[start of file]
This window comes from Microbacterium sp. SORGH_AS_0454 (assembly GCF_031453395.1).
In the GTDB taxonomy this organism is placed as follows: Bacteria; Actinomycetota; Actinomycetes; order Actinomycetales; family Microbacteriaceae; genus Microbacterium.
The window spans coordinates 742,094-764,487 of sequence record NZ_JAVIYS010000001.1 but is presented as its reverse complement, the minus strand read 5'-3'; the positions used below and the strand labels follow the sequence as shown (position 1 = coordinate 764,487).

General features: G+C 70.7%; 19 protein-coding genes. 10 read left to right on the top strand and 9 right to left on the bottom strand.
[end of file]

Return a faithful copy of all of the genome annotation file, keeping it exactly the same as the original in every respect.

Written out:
This window comes from Microbacterium sp. SORGH_AS_0454 (assembly GCF_031453395.1).
In the GTDB taxonomy this organism is placed as follows: Bacteria; Actinomycetota; Actinomycetes; order Actinomycetales; family Microbacteriaceae; genus Microbacterium.
The window spans coordinates 742,094-764,487 of sequence record NZ_JAVIYS010000001.1 but is presented as its reverse complement, the minus strand read 5'-3'; the positions used below and the strand labels follow the sequence as shown (position 1 = coordinate 764,487).

General features: G+C 70.7%; 19 protein-coding genes. 10 read left to right on the top strand and 9 right to left on the bottom strand.